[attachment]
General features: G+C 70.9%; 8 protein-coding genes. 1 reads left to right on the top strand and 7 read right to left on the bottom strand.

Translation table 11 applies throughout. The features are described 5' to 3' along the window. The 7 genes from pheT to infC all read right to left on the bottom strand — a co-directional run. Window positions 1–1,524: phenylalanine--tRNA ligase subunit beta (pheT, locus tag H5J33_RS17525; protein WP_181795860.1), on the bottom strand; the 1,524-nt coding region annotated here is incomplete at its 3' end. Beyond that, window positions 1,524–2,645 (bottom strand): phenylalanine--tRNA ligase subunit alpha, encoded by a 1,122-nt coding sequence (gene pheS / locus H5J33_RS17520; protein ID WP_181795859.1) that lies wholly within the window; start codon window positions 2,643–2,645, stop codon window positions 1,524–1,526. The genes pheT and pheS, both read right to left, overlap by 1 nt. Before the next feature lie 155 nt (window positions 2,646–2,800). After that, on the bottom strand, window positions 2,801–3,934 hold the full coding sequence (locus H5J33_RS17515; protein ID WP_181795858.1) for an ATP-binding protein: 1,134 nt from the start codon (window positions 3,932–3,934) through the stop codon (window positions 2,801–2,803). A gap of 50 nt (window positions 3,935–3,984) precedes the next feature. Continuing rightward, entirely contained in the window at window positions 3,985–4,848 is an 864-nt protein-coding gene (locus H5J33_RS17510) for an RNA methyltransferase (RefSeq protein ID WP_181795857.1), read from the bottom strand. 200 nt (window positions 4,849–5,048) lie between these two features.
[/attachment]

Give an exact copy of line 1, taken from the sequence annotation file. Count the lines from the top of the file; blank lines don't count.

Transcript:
General features: G+C 70.9%; 8 protein-coding genes. 1 reads left to right on the top strand and 7 read right to left on the bottom strand.